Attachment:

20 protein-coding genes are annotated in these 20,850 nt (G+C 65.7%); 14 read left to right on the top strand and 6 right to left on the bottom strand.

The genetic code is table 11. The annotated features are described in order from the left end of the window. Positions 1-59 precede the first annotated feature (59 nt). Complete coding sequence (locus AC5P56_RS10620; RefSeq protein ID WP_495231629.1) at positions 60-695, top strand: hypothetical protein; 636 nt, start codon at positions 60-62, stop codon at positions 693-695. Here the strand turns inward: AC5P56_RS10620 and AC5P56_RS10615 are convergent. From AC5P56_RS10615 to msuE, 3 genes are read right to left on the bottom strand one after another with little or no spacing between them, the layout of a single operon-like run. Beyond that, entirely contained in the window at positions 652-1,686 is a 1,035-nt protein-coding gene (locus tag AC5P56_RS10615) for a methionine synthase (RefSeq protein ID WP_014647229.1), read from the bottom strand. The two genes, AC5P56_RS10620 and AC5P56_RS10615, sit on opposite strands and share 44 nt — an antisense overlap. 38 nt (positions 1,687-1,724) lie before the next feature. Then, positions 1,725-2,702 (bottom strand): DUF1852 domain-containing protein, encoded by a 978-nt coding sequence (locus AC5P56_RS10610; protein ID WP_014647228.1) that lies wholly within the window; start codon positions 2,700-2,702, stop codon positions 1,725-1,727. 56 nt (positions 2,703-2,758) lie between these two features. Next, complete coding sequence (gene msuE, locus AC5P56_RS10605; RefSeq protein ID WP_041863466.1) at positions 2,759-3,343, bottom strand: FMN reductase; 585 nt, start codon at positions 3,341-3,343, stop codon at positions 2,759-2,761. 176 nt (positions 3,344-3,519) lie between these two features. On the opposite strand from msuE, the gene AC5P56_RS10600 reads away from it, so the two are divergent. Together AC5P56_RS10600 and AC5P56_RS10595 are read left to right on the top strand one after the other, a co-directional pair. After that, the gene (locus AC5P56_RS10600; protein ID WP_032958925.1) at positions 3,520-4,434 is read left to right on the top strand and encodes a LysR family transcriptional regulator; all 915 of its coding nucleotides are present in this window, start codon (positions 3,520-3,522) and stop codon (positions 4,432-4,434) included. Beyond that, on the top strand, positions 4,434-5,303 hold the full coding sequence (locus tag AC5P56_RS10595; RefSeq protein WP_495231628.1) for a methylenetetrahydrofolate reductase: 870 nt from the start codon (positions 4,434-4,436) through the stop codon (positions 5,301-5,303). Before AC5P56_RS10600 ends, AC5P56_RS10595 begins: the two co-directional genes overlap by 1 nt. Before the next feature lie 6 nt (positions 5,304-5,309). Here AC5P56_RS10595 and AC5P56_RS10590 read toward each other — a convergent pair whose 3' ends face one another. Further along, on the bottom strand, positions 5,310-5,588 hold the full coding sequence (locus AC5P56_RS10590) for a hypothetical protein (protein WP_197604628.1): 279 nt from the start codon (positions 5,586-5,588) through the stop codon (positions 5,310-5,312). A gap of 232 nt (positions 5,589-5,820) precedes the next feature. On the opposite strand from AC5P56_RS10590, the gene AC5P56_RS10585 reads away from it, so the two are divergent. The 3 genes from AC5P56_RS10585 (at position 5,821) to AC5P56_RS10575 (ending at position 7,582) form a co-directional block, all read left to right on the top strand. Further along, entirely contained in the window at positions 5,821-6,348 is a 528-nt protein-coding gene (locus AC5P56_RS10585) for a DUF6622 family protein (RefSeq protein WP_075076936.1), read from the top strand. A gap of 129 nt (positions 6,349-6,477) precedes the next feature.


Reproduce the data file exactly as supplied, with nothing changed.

20 protein-coding genes are annotated in these 20,850 nt (G+C 65.7%); 14 read left to right on the top strand and 6 right to left on the bottom strand.

The genetic code is table 11. The annotated features are described in order from the left end of the window. Positions 1-59 precede the first annotated feature (59 nt). Complete coding sequence (locus AC5P56_RS10620; RefSeq protein ID WP_495231629.1) at positions 60-695, top strand: hypothetical protein; 636 nt, start codon at positions 60-62, stop codon at positions 693-695. Here the strand turns inward: AC5P56_RS10620 and AC5P56_RS10615 are convergent. From AC5P56_RS10615 to msuE, 3 genes are read right to left on the bottom strand one after another with little or no spacing between them, the layout of a single operon-like run. Beyond that, entirely contained in the window at positions 652-1,686 is a 1,035-nt protein-coding gene (locus tag AC5P56_RS10615) for a methionine synthase (RefSeq protein ID WP_014647229.1), read from the bottom strand. The two genes, AC5P56_RS10620 and AC5P56_RS10615, sit on opposite strands and share 44 nt — an antisense overlap. 38 nt (positions 1,687-1,724) lie before the next feature. Then, positions 1,725-2,702 (bottom strand): DUF1852 domain-containing protein, encoded by a 978-nt coding sequence (locus AC5P56_RS10610; protein ID WP_014647228.1) that lies wholly within the window; start codon positions 2,700-2,702, stop codon positions 1,725-1,727. 56 nt (positions 2,703-2,758) lie between these two features. Next, complete coding sequence (gene msuE, locus AC5P56_RS10605; RefSeq protein ID WP_041863466.1) at positions 2,759-3,343, bottom strand: FMN reductase; 585 nt, start codon at positions 3,341-3,343, stop codon at positions 2,759-2,761. 176 nt (positions 3,344-3,519) lie between these two features. On the opposite strand from msuE, the gene AC5P56_RS10600 reads away from it, so the two are divergent. Together AC5P56_RS10600 and AC5P56_RS10595 are read left to right on the top strand one after the other, a co-directional pair. After that, the gene (locus AC5P56_RS10600; protein ID WP_032958925.1) at positions 3,520-4,434 is read left to right on the top strand and encodes a LysR family transcriptional regulator; all 915 of its coding nucleotides are present in this window, start codon (positions 3,520-3,522) and stop codon (positions 4,432-4,434) included. Beyond that, on the top strand, positions 4,434-5,303 hold the full coding sequence (locus tag AC5P56_RS10595; RefSeq protein WP_495231628.1) for a methylenetetrahydrofolate reductase: 870 nt from the start codon (positions 4,434-4,436) through the stop codon (positions 5,301-5,303). Before AC5P56_RS10600 ends, AC5P56_RS10595 begins: the two co-directional genes overlap by 1 nt. Before the next feature lie 6 nt (positions 5,304-5,309). Here AC5P56_RS10595 and AC5P56_RS10590 read toward each other — a convergent pair whose 3' ends face one another. Further along, on the bottom strand, positions 5,310-5,588 hold the full coding sequence (locus AC5P56_RS10590) for a hypothetical protein (protein WP_197604628.1): 279 nt from the start codon (positions 5,586-5,588) through the stop codon (positions 5,310-5,312). A gap of 232 nt (positions 5,589-5,820) precedes the next feature. On the opposite strand from AC5P56_RS10590, the gene AC5P56_RS10585 reads away from it, so the two are divergent. The 3 genes from AC5P56_RS10585 (at position 5,821) to AC5P56_RS10575 (ending at position 7,582) form a co-directional block, all read left to right on the top strand. Further along, entirely contained in the window at positions 5,821-6,348 is a 528-nt protein-coding gene (locus AC5P56_RS10585) for a DUF6622 family protein (RefSeq protein WP_075076936.1), read from the top strand. A gap of 129 nt (positions 6,349-6,477) precedes the next feature.